No other area of public service provision arouses as much controversy in Ireland as health care. The media is filled with complaints about waste, inefficiency and poor service in public hospitals. On the other hand, policymakers and politicians with responsibility in this area point to progress being made, as evidenced by rationalization of care delivery, improved services and better outcomes.
The body responsible for the delivery of public health services in Ireland is the Health Services Executive (HSE), created in 2005 through the amalgamation of regional health boards that had previously run the system in a fragmented way. The HSE now has a budget of €17 billion, equal to 10% of GDP. During the period under review, it continued the task of rationalizing and streamlining the delivery of public health services, and has claimed significant success in many areas, notably cancer and primary health care. The rationalization of the health services sector has inevitably involved centralization of specialized facilities in a smaller number of “centers of excellence” as compared to the historical network of small-scale units dispersed in a large number of places throughout the country. Given the country’s low population density, it is inevitable that specialization along these lines entails longer travel times for some patients. This reorganization has provoked widespread protests and demonstrations in favor of maintaining a full range of services in small local hospitals.
Any evaluation of the Irish public health services today should bear in mind both the low starting point in the 1990s, and the exceptional growth in the population since that time, in particular the recent baby boom which has placed substantial pressure on maternity and pediatric services. Revelations of overcrowding, inefficiencies, waste, poor services, and extremely long waiting lists for access to specialized services continued unabated over the reference period and receive prominent press coverage. The gradual improvements in the overall delivery of health care and outcomes have received less publicity.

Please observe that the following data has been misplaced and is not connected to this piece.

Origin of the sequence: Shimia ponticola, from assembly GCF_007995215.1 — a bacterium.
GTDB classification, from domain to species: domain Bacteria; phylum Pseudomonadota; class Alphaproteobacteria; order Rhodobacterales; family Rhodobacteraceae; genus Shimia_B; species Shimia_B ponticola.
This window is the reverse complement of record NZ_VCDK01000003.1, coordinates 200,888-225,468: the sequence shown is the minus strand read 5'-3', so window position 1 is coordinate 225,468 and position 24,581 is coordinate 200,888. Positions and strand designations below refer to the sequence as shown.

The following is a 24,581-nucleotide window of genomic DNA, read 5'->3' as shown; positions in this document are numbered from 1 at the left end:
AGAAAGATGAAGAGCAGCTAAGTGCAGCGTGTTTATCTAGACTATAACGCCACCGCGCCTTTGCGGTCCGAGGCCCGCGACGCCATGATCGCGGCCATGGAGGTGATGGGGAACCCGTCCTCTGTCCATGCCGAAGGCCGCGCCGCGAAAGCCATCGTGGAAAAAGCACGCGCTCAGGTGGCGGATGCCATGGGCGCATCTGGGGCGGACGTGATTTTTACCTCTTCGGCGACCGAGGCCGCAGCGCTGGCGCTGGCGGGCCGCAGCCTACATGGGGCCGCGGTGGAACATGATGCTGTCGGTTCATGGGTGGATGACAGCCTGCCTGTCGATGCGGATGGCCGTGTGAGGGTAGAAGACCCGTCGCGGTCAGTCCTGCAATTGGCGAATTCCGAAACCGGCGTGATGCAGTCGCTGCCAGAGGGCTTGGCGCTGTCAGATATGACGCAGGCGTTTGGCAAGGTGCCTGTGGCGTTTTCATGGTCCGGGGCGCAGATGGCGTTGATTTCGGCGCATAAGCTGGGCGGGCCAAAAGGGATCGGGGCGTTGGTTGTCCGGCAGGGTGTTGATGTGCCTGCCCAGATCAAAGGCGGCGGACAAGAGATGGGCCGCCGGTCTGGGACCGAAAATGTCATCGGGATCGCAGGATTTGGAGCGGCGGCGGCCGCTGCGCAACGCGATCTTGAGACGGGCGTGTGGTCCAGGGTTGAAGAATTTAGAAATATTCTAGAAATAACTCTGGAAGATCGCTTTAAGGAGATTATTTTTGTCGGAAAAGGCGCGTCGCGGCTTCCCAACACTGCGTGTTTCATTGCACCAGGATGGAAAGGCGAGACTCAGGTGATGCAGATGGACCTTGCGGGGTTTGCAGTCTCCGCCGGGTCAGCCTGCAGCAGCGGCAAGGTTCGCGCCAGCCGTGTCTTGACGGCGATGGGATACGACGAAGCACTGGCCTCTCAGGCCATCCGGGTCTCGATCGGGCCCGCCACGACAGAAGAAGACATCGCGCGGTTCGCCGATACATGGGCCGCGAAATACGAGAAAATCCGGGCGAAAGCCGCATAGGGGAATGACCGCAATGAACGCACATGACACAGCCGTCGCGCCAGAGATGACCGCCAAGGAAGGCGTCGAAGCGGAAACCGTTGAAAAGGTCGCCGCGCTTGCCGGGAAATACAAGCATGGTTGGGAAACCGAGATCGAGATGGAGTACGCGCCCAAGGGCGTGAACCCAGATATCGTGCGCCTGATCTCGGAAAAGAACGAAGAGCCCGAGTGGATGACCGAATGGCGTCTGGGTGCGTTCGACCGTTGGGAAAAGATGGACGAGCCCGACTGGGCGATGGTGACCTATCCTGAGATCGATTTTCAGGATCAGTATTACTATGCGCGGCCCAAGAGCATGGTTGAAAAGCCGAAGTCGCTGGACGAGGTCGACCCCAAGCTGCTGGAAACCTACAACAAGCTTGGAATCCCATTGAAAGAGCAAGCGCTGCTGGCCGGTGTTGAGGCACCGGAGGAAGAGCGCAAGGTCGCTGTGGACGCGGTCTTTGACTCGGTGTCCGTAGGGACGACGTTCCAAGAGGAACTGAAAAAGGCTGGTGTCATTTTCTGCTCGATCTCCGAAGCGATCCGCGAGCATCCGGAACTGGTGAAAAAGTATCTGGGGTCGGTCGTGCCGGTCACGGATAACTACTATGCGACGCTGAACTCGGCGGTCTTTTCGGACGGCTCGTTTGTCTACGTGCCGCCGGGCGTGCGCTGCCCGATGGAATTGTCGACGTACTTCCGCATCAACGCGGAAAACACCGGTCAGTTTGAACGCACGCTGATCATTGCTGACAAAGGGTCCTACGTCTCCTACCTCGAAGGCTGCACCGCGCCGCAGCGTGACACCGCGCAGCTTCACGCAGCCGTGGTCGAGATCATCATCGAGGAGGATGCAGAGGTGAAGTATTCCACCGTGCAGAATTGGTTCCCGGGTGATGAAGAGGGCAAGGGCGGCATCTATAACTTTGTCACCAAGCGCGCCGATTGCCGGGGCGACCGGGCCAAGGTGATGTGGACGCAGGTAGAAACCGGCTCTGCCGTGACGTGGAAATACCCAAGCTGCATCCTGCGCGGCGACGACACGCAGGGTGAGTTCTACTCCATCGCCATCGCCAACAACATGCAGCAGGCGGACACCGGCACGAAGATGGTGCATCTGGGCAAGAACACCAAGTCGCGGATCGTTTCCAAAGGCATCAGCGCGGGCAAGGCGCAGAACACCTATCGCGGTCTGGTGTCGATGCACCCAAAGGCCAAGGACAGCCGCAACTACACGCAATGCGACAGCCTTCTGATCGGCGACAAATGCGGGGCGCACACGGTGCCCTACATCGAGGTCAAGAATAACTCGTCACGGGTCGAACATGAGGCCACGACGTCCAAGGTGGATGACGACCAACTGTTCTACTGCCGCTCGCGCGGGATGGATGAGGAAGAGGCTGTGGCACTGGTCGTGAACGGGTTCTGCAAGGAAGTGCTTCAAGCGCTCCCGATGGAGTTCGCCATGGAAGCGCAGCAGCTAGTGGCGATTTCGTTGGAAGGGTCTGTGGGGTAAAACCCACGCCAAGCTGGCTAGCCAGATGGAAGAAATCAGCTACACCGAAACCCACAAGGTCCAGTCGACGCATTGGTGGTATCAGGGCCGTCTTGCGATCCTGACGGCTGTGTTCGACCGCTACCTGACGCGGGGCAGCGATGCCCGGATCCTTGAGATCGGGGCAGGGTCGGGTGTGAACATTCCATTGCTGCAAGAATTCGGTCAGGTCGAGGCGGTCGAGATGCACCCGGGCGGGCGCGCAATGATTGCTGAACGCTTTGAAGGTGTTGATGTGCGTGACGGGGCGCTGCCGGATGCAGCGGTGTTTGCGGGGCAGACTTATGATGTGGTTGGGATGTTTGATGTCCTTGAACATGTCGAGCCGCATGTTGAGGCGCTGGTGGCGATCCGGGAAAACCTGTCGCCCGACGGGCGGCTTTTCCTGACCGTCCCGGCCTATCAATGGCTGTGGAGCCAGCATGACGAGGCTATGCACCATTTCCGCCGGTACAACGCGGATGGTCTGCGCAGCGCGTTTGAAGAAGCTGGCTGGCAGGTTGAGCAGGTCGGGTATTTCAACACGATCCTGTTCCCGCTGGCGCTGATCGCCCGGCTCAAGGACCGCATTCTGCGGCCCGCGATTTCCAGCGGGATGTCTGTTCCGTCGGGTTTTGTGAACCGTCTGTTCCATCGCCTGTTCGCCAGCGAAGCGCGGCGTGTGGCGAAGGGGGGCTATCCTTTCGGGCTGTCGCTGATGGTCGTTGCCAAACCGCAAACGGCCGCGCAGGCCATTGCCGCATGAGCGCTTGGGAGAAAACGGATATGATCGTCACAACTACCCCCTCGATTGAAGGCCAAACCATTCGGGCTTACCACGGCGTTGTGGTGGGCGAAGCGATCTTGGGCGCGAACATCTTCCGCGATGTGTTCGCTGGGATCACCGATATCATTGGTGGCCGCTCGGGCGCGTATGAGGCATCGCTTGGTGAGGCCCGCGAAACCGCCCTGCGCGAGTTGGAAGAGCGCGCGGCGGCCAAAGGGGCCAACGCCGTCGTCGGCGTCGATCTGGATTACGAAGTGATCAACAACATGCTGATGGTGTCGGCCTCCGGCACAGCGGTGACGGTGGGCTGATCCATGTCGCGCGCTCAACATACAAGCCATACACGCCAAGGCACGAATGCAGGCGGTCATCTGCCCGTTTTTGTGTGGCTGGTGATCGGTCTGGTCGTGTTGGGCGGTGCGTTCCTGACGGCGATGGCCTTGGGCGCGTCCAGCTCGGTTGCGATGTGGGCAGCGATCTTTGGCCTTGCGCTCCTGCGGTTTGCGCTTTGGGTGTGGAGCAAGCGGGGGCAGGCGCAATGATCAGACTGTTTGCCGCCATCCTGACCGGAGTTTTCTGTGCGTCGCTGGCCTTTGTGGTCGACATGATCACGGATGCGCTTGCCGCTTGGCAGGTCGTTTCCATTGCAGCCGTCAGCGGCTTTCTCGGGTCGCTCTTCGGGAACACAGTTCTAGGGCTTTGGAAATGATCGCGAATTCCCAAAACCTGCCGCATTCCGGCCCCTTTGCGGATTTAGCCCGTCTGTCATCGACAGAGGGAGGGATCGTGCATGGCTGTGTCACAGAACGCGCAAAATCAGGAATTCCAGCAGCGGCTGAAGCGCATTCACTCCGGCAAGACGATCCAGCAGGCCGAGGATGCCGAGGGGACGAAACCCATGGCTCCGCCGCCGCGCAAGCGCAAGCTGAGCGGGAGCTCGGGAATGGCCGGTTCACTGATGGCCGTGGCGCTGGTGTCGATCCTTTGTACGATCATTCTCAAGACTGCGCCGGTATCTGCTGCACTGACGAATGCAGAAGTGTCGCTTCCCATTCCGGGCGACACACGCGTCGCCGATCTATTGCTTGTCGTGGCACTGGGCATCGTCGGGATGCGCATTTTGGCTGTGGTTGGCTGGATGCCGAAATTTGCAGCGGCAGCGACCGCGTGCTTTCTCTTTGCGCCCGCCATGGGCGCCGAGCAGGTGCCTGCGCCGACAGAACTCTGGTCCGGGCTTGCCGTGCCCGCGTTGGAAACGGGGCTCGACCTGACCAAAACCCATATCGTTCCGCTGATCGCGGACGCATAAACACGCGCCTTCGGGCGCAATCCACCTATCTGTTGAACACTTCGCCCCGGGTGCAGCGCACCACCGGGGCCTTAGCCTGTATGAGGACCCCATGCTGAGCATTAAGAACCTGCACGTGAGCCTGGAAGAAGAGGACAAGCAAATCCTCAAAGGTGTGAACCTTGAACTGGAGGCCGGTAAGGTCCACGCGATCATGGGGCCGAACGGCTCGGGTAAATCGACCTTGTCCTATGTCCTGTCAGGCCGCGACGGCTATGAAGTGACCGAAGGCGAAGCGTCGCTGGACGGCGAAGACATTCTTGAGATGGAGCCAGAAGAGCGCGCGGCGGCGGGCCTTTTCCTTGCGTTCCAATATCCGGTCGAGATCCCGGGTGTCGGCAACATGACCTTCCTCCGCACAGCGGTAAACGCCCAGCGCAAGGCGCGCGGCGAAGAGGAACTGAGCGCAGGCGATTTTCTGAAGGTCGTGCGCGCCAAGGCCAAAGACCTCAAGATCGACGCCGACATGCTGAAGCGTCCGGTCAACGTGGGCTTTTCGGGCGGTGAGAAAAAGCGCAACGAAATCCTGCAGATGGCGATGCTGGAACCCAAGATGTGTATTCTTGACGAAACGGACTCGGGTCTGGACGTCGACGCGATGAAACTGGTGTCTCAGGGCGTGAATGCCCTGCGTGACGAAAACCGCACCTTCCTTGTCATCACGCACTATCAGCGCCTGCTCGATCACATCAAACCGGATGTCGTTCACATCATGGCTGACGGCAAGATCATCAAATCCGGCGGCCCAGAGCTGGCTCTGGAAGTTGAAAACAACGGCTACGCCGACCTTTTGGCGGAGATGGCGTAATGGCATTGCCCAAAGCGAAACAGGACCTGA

The Irish health care system is a two-tier system, with about half the population relying exclusively on the public health system and the other half enjoying additional services mainly paid for through private insurance policies. Thus, the system cannot be scored highly on the inclusiveness of public health care provision. Private health insurance is a way of avoiding the waiting lists typical of public hospitals. This generates inequalities in access to health care. But an increasing proportion of the population has found private health insurance too expensive, and has switched to exclusive reliance on the public health system. This has increased the strain on the system.
During the reference period, several problems received widespread publicity, notably in regard to the failure to diagnose cancers in public care patients and the recent revelation that an extraordinary number of X-rays were not properly dealt with in one of the largest hospitals in the country. In March 2010, the Health Information and Quality Authority (HIQA), the national body responsible for standards and safety in the health services, issued a statement saying that it believed as many as 57,000 backlogged X-rays remained unread. This is only one, albeit one of the worst, example of the grounds for concern regarding absolute standards as well as value for money in the Irish public health services.
On the other hand, the substantial increase in resources devoted to cancer screening under the National Cancer Control Program was judged to have resulted in significant progress in this area, according to a review published by HIQA in February 2010.
Undoubtedly severe problems of overcrowding persist in many public hospitals, despite the increase in resources made available. An unexpected source of this pressure has been the steady increase in population and the number of births, despite a resumption of emigration. The number of births registered in Ireland rose from 61,000 in 2005 to 75,000 in 2008, an increase of 28% for which no additional budgetary provision was made, as the birth rate was expected to fall. Despite these problems, the infant and maternal mortality rates have continued to decline and are today among the lowest in the world.